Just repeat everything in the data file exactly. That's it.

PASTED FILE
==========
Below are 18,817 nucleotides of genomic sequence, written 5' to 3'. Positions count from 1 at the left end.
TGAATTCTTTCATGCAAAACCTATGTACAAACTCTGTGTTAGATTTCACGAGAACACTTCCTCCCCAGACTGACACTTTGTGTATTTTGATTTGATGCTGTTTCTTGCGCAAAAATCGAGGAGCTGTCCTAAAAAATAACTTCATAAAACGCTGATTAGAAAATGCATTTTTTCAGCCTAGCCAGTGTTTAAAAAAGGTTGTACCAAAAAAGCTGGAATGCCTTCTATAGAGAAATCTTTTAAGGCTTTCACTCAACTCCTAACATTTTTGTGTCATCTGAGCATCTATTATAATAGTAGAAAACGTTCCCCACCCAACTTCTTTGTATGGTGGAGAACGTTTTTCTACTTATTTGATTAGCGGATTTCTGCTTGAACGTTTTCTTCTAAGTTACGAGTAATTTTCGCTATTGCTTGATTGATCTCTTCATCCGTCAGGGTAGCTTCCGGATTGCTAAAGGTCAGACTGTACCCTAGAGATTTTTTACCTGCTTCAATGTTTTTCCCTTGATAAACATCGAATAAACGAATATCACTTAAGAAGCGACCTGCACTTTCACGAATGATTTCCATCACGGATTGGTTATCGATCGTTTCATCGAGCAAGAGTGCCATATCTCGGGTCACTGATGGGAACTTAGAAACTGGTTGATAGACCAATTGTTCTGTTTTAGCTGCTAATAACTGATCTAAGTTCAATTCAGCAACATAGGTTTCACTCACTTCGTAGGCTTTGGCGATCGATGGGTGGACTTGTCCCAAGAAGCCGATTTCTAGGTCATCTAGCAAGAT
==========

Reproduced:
Below are 18,817 nucleotides of genomic sequence, written 5' to 3'. Positions count from 1 at the left end.
TGAATTCTTTCATGCAAAACCTATGTACAAACTCTGTGTTAGATTTCACGAGAACACTTCCTCCCCAGACTGACACTTTGTGTATTTTGATTTGATGCTGTTTCTTGCGCAAAAATCGAGGAGCTGTCCTAAAAAATAACTTCATAAAACGCTGATTAGAAAATGCATTTTTTCAGCCTAGCCAGTGTTTAAAAAAGGTTGTACCAAAAAAGCTGGAATGCCTTCTATAGAGAAATCTTTTAAGGCTTTCACTCAACTCCTAACATTTTTGTGTCATCTGAGCATCTATTATAATAGTAGAAAACGTTCCCCACCCAACTTCTTTGTATGGTGGAGAACGTTTTTCTACTTATTTGATTAGCGGATTTCTGCTTGAACGTTTTCTTCTAAGTTACGAGTAATTTTCGCTATTGCTTGATTGATCTCTTCATCCGTCAGGGTAGCTTCCGGATTGCTAAAGGTCAGACTGTACCCTAGAGATTTTTTACCTGCTTCAATGTTTTTCCCTTGATAAACATCGAATAAACGAATATCACTTAAGAAGCGACCTGCACTTTCACGAATGATTTCCATCACGGATTGGTTATCGATCGTTTCATCGAGCAAGAGTGCCATATCTCGGGTCACTGATGGGAACTTAGAAACTGGTTGATAGACCAATTGTTCTGTTTTAGCTGCTAATAACTGATCTAAGTTCAATTCAGCAACATAGGTTTCACTCACTTCGTAGGCTTTGGCGATCGATGGGTGGACTTGTCCCAAGAAGCCGATTTCTAGGTCATCTAGCAAGAT